Another Du Maurier masterpiece; beautifully staged narrative, characters that leave you spell bound, and always a healthy dose of the macabre and danger. Du Maurier’s stories never fail to enthrall me. I read her books in as little as two days, and just get swept away in the story. I find myself thinking over the story when I’m not reading, and more so after I turn the final page.

Her passion for Cornwall only ensnares me more, and the vivid descriptions throw you head first into the setting; settings that I visit regularly, and will look at in a new light. Dona is brilliantly written- fanciful, lost, bored. She bleeds into the narrative effortlessly. You may not always like her or agree with how she chooses to live her life, but that’s part of the joy of reading from her perspective. Her relationship with Jean has the perfect pace, passion, and danger. Who doesn’t want a handsome pirate to fall for them and offer adventure? It’s all fun and games until it’s not, right?

Frenchman’s Creek is a must read! What are you waiting for?


The opinions expressed here are those of K.J.Chapman and no other parties

All books reviewed on this blog have been read by K.J.Chapman

K.J.Chapman has not been paid for this review

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Book Reviews, Books and Me

January Reads Round Up

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Here is a round up of my January reads with links to the full reviews:

Jamaica Inn by Daphne Du Maurier

15878976_1393063644078382_1049832502_nFull Review: Jamaica Inn.

I gave this book 5/5. A masterfully thought out macabre tale set in the stark landscape of the Cornish moors. Well constructed plot twists, and a believable cast of characters. Du Maurier’s prose ensnares from the first page, and I finished this book in two days. A great read to kick off 2017.

 

Touch: (A One-Act Play) by Briana Morgan

15970433_1398295036888576_299992794_nFull Review: Touch.

I gave this book 4/5. My first attempt at reading a play and a thoroughly enjoyable experience. A fantastic concept that I would love to see developed into a novel. Characters and motives are believable despite the length of the act, and YA dystopian fans will love this read.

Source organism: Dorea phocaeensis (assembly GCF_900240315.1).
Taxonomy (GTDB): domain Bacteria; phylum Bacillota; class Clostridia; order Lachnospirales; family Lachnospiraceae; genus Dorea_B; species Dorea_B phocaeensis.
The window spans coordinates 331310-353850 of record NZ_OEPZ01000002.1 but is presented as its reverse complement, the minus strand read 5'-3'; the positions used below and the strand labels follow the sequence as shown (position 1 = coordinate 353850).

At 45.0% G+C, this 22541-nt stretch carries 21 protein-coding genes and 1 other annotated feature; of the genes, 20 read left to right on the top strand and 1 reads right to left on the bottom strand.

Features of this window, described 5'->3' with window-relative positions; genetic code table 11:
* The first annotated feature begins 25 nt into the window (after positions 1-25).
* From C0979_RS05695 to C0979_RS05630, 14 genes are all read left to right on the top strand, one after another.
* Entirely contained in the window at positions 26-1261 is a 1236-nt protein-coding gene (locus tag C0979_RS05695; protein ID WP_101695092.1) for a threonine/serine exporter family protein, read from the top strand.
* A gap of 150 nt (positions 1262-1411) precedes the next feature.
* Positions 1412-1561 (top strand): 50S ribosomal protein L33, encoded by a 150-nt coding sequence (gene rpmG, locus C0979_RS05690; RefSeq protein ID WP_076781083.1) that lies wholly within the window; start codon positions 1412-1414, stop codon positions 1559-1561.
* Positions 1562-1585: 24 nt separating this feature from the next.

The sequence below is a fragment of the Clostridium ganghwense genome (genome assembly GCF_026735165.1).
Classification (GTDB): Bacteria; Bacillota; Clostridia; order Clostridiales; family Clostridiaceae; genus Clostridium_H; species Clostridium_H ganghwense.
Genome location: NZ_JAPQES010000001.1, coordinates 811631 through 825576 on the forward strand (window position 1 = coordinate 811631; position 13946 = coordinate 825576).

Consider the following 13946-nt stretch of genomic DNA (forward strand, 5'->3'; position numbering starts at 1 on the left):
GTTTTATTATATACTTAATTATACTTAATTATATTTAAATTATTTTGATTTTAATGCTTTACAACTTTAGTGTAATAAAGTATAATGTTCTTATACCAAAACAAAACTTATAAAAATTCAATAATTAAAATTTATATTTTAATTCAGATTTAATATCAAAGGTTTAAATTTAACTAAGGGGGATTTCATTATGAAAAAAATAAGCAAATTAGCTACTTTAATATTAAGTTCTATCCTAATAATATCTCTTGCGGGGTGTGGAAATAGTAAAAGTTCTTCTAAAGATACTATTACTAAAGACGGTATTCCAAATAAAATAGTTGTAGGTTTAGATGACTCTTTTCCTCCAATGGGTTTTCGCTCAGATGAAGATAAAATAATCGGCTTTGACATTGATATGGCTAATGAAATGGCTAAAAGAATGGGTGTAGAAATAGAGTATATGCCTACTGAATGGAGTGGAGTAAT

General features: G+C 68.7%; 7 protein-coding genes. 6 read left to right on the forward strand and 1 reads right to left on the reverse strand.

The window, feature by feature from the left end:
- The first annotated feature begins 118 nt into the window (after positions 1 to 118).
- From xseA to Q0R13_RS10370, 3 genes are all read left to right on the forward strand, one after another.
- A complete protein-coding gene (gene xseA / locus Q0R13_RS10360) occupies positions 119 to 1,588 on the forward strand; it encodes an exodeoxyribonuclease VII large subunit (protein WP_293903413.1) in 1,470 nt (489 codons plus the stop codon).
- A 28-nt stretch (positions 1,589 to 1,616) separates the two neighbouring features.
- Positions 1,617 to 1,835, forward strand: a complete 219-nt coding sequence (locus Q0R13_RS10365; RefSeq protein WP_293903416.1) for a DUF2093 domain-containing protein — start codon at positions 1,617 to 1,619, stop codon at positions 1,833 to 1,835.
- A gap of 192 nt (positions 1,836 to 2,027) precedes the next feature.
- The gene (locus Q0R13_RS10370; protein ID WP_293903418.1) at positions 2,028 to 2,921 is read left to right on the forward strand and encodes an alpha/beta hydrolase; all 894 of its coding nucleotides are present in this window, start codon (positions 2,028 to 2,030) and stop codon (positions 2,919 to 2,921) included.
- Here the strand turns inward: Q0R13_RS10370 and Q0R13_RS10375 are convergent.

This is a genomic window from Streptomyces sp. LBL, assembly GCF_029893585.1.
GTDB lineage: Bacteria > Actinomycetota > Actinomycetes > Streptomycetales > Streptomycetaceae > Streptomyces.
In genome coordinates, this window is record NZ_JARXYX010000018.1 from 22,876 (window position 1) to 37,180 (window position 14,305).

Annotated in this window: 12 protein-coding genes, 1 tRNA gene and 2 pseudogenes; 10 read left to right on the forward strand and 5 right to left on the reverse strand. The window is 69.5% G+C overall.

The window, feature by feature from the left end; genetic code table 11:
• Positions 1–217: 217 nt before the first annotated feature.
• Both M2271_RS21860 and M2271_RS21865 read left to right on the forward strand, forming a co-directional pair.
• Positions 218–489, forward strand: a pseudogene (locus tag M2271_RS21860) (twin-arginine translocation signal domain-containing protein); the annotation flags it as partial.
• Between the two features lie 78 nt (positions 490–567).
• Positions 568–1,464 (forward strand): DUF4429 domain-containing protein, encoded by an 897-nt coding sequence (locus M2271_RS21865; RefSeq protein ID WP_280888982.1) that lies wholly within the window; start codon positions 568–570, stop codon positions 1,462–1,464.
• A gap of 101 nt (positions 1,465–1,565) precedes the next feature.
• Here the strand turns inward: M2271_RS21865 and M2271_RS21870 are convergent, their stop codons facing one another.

The Name of the Wind by Patrick Rothfuss

15134323_1338992029485544_897708356_nFull Review: The Name of the Wind.

I gave this book 4.5/5. Fabulous world building and effortless character construction. Slightly slow start, hence my 4.5/5*, but once you get into the main story, you cannot put the book down. Book two is on my TBR list for 2017!

 

Surviving the Evacuation by Frank Tayell

16244543_1412295095488570_460018345_nFull Review: Surviving the Evacuation.

I gave this book 3.5/5. A slow start, but if you soldier through part #1, the narrative picks up. Bill isn’t exactly courageous, but he is smart and in the know on aspects of the evacuation. The need to see if boring Bill survives drives the reader to the end.

 

The Rose Society by Marie Lu

16358481_1414786001906146_593800593_nFull Review: The Rose Society.

I gave this book 4/5. An action fuelled, fast paced narrative, and well developed characters. This book built on the foundations laid in book one. Adelina is a perfect anti-heroine, and she is letting the darkness win. I can’t wait to discover where Lu takes the narrative in book 3.


Content belongs to K.J.Chapman

Book Reviews, Books and Me

Review: The Name of the Wind by Patrick Rothfuss

book-review

The Name of the Wind by Patrick Rothfuss (The Kingkiller Chronicle #1) 4.5/5

15134323_1338992029485544_897708356_n.jpgTold in Kvothe’s own voice, this is the tale of the magically gifted young man who grows to be the most notorious wizard his world has ever seen.

The intimate narrative of his childhood in a troupe of traveling players, his years spent as a near-feral orphan in a crime-ridden city, his daringly brazen yet successful bid to enter a legendary school of magic, and his life as a fugitive after the murder of a king form a gripping coming-of-age story unrivaled in recent literature.